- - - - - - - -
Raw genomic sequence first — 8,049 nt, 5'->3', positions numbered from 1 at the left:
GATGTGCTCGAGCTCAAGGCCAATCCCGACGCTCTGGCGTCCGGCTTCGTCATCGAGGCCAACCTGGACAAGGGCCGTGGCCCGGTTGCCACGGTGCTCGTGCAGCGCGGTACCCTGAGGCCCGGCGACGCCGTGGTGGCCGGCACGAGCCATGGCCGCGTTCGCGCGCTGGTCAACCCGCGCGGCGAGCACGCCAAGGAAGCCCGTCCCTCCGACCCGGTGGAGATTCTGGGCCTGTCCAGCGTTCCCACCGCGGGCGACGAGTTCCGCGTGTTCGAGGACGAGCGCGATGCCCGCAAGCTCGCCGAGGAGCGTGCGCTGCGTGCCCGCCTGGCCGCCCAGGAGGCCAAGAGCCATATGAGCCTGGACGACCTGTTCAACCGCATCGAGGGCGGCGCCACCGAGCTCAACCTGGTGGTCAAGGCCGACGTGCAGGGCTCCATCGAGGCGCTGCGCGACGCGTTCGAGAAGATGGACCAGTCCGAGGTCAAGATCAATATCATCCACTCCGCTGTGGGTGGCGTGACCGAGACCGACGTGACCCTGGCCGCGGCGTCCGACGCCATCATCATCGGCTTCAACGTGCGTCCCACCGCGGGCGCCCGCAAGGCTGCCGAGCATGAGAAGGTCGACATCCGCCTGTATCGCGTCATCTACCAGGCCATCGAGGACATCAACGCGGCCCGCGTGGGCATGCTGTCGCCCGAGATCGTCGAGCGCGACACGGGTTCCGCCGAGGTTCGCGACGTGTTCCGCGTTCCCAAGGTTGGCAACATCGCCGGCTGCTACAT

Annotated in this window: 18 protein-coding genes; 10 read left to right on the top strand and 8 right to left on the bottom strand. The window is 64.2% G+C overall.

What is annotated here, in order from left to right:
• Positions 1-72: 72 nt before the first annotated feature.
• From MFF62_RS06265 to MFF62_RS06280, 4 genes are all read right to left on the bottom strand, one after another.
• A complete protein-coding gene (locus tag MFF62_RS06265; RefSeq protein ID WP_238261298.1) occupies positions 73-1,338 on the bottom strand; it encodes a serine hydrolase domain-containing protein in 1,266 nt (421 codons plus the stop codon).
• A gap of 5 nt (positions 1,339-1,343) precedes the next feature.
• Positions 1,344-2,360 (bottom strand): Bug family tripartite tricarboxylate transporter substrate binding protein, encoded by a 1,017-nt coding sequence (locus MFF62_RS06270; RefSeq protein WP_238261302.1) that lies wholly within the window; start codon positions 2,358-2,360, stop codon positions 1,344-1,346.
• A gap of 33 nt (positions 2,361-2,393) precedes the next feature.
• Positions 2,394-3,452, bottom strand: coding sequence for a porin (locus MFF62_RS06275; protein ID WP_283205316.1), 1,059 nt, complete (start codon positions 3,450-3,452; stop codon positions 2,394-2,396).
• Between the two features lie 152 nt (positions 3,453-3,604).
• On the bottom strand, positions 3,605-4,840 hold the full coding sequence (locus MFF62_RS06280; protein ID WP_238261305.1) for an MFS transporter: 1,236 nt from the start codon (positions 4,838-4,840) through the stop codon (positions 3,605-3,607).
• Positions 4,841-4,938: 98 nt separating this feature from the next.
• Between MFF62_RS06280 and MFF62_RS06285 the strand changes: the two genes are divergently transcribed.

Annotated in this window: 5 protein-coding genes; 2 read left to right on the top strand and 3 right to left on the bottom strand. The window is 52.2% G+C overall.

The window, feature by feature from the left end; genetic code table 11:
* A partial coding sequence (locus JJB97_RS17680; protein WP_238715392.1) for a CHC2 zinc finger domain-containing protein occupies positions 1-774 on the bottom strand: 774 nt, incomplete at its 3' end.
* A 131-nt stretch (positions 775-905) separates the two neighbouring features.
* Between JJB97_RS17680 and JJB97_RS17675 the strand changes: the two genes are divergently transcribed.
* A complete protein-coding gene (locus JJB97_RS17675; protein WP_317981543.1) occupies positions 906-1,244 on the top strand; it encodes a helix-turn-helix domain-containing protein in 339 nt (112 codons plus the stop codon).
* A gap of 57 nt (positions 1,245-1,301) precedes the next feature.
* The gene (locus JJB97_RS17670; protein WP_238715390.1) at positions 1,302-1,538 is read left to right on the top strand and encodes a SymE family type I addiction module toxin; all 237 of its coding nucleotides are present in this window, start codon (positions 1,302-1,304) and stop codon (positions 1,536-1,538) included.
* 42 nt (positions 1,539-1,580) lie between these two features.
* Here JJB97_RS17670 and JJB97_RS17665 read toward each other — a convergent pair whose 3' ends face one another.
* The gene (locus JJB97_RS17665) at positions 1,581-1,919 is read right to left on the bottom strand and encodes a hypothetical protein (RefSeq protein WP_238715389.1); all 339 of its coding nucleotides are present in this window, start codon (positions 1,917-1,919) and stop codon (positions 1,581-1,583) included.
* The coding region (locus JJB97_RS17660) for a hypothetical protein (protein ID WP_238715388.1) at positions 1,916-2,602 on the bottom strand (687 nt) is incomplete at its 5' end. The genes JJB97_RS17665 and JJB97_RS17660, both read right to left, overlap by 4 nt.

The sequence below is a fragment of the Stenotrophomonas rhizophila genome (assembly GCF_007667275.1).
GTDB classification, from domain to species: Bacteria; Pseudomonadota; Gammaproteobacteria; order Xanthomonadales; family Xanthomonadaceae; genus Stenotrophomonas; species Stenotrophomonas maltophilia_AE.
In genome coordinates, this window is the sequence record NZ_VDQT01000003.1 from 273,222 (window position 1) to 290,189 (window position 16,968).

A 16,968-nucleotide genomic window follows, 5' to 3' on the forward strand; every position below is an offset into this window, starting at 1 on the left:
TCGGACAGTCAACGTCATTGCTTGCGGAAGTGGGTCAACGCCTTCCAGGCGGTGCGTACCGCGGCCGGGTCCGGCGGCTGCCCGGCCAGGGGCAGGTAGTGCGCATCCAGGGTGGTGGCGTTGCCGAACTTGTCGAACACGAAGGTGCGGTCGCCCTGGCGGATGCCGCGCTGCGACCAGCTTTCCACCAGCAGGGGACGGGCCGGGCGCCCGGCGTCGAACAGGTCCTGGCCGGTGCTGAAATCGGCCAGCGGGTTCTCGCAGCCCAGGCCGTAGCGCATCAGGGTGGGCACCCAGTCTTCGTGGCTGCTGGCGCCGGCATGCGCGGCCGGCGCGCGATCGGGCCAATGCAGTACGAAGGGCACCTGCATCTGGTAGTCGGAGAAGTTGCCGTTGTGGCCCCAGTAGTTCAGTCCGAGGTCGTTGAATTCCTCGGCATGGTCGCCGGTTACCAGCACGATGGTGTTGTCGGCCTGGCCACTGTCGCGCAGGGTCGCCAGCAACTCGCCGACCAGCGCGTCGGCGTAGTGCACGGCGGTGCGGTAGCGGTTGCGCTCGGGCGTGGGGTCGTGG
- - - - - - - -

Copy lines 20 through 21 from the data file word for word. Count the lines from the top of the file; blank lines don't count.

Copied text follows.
* Between JJB97_RS17680 and JJB97_RS17675 the strand changes: the two genes are divergently transcribed.
* A complete protein-coding gene (locus JJB97_RS17675; protein WP_317981543.1) occupies positions 906-1,244 on the top strand; it encodes a helix-turn-helix domain-containing protein in 339 nt (112 codons plus the stop codon).